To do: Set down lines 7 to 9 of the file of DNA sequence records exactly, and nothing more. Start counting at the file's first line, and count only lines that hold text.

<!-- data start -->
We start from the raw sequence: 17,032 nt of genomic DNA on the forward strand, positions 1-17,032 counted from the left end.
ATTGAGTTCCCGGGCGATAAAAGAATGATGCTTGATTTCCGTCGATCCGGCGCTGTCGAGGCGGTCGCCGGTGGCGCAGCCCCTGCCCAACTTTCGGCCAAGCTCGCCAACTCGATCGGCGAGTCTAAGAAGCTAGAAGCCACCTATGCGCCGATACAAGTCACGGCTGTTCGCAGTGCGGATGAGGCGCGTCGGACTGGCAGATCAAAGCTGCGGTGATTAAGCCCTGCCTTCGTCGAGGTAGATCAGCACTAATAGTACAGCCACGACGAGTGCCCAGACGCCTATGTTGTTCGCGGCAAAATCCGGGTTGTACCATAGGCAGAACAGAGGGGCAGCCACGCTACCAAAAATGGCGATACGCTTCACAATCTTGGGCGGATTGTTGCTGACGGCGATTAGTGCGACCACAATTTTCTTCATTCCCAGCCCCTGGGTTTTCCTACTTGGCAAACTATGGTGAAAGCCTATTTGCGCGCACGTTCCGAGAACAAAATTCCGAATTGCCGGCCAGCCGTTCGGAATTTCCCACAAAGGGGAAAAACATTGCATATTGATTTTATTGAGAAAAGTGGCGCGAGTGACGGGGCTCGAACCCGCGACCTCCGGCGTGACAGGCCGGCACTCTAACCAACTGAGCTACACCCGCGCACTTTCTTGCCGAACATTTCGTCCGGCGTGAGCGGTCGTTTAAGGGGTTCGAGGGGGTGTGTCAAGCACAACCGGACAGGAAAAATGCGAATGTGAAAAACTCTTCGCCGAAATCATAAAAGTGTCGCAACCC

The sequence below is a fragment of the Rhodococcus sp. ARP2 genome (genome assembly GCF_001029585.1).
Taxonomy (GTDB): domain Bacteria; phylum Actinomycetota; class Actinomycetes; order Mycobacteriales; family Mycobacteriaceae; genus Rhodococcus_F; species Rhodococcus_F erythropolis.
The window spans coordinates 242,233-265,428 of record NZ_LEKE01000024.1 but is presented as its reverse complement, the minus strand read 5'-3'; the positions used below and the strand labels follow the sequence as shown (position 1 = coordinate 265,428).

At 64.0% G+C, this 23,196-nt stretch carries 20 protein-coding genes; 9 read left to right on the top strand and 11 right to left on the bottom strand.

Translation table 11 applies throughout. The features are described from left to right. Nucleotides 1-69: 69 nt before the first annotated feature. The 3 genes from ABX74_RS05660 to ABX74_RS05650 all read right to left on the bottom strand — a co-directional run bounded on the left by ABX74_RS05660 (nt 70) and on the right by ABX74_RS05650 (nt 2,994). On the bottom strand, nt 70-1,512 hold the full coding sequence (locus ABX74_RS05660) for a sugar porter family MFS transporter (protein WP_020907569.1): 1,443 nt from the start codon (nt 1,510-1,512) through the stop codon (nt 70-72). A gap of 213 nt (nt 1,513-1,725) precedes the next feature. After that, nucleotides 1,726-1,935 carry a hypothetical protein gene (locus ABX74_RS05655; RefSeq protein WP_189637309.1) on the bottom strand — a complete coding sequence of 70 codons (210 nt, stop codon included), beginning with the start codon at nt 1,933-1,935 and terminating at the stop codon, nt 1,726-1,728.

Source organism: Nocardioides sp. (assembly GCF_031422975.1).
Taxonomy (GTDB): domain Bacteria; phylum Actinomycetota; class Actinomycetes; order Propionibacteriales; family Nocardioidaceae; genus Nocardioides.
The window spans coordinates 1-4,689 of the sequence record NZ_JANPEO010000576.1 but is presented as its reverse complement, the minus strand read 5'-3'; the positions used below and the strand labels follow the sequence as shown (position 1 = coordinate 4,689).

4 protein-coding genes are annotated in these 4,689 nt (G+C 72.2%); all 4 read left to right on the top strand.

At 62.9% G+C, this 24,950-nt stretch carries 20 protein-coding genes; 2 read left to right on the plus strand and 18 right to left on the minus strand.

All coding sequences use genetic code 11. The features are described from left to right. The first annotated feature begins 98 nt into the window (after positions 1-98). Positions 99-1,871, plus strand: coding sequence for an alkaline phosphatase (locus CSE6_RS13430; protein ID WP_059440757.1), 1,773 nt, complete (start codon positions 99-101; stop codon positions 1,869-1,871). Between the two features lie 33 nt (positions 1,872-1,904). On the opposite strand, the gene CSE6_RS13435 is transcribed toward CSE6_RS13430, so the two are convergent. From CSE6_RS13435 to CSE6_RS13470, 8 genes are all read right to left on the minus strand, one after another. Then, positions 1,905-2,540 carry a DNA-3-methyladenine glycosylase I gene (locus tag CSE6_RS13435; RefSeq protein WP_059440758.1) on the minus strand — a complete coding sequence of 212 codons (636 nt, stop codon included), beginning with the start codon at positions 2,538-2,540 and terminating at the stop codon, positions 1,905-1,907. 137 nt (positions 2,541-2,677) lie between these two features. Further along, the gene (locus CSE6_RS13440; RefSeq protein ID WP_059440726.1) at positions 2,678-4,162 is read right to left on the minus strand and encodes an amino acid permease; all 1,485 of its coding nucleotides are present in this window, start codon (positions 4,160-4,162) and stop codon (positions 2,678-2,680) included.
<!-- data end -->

Translation table 11 applies throughout. The features are described from left to right. Nucleotides 1-69: 69 nt before the first annotated feature. The 3 genes from ABX74_RS05660 to ABX74_RS05650 all read right to left on the bottom strand — a co-directional run bounded on the left by ABX74_RS05660 (nt 70) and on the right by ABX74_RS05650 (nt 2,994). On the bottom strand, nt 70-1,512 hold the full coding sequence (locus ABX74_RS05660) for a sugar porter family MFS transporter (protein WP_020907569.1): 1,443 nt from the start codon (nt 1,510-1,512) through the stop codon (nt 70-72). A gap of 213 nt (nt 1,513-1,725) precedes the next feature. After that, nucleotides 1,726-1,935 carry a hypothetical protein gene (locus ABX74_RS05655; RefSeq protein WP_189637309.1) on the bottom strand — a complete coding sequence of 70 codons (210 nt, stop codon included), beginning with the start codon at nt 1,933-1,935 and terminating at the stop codon, nt 1,726-1,728.

Source organism: Nocardioides sp. (assembly GCF_031422975.1).
Taxonomy (GTDB): domain Bacteria; phylum Actinomycetota; class Actinomycetes; order Propionibacteriales; family Nocardioidaceae; genus Nocardioides.